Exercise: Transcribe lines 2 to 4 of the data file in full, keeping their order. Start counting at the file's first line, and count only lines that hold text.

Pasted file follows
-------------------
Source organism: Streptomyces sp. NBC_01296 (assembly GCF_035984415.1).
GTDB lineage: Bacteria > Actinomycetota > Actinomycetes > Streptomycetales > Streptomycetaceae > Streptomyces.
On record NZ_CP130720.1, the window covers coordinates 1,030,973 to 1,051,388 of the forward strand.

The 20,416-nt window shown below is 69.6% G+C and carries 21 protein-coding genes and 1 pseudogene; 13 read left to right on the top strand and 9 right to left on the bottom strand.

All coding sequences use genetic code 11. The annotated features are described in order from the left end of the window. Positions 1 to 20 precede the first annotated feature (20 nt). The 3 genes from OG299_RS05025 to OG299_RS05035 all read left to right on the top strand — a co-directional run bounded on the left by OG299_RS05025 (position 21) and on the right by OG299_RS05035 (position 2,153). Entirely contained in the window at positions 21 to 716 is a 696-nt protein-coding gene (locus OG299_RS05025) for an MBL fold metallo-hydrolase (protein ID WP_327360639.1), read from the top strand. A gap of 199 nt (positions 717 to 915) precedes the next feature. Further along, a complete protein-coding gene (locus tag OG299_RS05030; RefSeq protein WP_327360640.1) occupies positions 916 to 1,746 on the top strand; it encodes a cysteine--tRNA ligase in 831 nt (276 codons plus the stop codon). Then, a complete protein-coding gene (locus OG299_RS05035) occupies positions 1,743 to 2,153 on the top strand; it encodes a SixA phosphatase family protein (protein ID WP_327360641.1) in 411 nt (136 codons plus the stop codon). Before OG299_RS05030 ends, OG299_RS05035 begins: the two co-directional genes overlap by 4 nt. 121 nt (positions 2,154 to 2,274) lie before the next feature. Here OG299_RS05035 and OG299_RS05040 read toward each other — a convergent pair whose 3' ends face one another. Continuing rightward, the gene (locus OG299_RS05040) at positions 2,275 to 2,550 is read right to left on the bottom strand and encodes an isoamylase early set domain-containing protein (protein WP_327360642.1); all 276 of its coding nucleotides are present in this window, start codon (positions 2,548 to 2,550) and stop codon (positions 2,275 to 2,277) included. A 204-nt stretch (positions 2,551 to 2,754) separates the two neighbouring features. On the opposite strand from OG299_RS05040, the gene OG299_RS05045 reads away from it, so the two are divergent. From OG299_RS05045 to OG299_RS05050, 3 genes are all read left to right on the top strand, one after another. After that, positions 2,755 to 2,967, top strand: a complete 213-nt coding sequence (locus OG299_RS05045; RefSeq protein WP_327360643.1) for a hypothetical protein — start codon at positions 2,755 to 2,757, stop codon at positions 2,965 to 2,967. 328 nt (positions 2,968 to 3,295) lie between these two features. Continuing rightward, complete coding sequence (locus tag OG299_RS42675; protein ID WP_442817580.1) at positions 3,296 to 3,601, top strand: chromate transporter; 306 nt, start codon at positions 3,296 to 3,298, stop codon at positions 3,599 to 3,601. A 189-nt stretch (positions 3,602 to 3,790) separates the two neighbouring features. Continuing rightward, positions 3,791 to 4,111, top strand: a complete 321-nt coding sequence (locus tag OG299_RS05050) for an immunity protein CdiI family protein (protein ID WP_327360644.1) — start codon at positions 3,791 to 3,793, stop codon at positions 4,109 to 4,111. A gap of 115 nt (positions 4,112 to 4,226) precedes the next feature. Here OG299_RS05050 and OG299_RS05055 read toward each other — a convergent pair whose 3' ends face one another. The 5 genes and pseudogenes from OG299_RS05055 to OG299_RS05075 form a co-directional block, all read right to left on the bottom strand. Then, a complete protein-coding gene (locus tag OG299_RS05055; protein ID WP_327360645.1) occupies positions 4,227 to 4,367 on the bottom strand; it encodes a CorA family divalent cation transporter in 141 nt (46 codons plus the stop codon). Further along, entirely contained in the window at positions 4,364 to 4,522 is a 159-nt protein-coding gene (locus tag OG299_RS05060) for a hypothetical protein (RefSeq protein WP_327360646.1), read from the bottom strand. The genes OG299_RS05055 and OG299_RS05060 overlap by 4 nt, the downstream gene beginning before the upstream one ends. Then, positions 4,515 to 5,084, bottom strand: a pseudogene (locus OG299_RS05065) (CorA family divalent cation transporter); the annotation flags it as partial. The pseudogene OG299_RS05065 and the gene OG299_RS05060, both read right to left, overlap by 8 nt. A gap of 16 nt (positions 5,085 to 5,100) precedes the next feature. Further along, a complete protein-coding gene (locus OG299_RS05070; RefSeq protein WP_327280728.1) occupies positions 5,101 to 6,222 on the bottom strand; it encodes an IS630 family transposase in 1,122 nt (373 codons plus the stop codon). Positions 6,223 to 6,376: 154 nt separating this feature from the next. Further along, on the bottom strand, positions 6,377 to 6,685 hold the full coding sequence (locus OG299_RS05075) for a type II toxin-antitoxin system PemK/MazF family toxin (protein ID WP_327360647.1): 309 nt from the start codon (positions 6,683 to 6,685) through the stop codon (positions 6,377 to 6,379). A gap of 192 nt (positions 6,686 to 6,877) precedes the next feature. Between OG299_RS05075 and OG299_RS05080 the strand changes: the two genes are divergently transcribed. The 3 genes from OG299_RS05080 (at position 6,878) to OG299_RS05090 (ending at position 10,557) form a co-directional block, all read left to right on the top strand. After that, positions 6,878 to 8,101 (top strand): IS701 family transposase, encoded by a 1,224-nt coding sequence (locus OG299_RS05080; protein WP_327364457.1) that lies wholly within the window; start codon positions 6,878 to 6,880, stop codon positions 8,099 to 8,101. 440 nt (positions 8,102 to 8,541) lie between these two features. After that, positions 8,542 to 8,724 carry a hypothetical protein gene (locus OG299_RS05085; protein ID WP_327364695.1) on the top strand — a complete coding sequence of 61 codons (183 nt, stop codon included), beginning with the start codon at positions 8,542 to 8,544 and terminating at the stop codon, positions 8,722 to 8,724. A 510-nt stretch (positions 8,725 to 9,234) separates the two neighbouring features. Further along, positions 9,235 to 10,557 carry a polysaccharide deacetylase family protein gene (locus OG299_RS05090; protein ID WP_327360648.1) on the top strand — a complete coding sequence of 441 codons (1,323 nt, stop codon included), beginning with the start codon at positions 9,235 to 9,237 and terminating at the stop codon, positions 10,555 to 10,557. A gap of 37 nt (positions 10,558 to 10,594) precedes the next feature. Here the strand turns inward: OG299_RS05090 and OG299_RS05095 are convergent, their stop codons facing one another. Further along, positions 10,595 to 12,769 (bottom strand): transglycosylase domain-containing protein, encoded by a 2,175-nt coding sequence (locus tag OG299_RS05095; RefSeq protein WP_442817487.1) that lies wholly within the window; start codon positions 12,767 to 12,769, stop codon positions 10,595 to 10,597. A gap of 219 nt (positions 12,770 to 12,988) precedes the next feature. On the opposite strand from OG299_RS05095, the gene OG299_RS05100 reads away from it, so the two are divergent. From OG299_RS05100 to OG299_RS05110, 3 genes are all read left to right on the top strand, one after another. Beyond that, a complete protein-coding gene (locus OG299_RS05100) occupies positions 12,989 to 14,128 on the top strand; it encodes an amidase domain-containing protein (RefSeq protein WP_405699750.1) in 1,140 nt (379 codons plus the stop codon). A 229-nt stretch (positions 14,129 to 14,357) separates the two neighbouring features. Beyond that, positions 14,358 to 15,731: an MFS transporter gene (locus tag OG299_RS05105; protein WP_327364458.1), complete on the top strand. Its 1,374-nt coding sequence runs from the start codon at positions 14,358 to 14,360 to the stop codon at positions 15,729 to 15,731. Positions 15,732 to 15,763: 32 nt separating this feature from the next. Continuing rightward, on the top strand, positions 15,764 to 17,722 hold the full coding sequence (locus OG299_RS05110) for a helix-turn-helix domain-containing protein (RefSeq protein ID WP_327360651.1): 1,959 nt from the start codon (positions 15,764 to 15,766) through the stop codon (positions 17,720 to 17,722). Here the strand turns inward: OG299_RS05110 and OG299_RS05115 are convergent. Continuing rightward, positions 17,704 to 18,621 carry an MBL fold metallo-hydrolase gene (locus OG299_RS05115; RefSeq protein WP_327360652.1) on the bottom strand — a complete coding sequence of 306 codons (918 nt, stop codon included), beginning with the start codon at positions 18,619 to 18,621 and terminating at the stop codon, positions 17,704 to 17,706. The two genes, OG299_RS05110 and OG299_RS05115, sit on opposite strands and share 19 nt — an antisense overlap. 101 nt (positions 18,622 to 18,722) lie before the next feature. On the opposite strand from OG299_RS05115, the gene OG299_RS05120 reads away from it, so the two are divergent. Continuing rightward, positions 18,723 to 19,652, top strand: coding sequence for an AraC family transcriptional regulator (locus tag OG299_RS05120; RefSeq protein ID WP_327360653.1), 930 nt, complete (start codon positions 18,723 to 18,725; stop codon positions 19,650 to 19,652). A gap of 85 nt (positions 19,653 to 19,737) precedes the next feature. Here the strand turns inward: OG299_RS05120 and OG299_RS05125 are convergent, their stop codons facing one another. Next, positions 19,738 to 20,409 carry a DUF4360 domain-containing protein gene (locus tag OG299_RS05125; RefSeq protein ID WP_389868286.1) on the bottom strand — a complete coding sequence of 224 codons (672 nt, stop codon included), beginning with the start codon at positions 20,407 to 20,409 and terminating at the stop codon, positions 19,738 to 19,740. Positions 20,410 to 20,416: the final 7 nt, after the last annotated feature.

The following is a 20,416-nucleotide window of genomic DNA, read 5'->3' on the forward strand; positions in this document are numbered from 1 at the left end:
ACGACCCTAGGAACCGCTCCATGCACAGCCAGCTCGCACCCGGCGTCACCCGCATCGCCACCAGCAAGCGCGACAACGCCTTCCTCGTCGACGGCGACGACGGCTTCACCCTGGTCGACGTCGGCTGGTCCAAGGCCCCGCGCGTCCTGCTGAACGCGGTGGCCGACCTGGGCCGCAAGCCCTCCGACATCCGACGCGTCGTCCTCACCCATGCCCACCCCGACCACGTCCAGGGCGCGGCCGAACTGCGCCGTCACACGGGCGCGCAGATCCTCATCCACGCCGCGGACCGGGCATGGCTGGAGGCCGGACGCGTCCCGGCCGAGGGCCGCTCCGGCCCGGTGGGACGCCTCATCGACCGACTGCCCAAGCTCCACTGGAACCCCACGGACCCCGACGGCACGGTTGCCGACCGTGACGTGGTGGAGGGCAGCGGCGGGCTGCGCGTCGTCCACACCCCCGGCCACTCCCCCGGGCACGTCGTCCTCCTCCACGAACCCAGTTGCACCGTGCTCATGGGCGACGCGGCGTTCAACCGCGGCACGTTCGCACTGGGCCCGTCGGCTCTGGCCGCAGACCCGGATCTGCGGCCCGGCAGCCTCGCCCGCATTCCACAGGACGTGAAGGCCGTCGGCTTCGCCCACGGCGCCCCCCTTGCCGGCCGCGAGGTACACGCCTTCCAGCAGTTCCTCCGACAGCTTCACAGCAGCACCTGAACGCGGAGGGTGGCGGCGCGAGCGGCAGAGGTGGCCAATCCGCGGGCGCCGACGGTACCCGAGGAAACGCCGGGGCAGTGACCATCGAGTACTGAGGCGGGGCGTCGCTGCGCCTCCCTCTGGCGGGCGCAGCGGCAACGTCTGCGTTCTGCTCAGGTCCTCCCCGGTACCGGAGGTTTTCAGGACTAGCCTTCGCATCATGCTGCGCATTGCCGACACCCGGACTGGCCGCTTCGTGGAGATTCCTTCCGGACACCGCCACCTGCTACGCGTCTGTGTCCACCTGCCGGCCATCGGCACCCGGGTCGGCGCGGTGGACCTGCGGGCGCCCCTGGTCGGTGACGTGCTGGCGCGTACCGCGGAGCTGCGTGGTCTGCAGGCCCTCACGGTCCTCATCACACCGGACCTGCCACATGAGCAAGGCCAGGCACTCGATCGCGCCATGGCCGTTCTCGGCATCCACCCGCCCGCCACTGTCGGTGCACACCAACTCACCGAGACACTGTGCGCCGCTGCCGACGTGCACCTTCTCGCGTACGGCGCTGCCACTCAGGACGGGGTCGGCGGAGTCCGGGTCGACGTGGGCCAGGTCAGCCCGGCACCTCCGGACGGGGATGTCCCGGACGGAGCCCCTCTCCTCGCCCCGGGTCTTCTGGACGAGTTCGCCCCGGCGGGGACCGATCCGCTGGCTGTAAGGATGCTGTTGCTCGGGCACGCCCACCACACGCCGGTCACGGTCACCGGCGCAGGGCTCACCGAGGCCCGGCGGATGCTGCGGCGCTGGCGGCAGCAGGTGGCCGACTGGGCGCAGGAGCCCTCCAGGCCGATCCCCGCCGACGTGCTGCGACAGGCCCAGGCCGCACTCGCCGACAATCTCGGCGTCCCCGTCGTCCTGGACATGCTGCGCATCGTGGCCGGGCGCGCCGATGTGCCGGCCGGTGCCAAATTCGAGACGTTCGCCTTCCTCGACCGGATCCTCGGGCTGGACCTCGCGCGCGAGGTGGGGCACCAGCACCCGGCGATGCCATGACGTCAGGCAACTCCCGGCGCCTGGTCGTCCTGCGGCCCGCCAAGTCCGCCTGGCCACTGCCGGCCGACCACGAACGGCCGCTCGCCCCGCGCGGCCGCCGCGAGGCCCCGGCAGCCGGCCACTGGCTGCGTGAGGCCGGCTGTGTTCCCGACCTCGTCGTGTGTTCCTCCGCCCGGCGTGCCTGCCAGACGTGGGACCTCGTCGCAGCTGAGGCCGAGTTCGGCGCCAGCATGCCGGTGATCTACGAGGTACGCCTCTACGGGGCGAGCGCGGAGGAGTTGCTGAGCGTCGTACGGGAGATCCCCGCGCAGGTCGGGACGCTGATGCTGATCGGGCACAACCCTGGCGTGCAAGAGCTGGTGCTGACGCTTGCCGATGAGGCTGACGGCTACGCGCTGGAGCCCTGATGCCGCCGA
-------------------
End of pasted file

GTDB lineage: Bacteria > Actinomycetota > Actinomycetes > Streptomycetales > Streptomycetaceae > Streptomyces.
On record NZ_CP130720.1, the window covers coordinates 1,030,973 to 1,051,388 of the forward strand.

The 20,416-nt window shown below is 69.6% G+C and carries 21 protein-coding genes and 1 pseudogene; 13 read left to right on the top strand and 9 right to left on the bottom strand.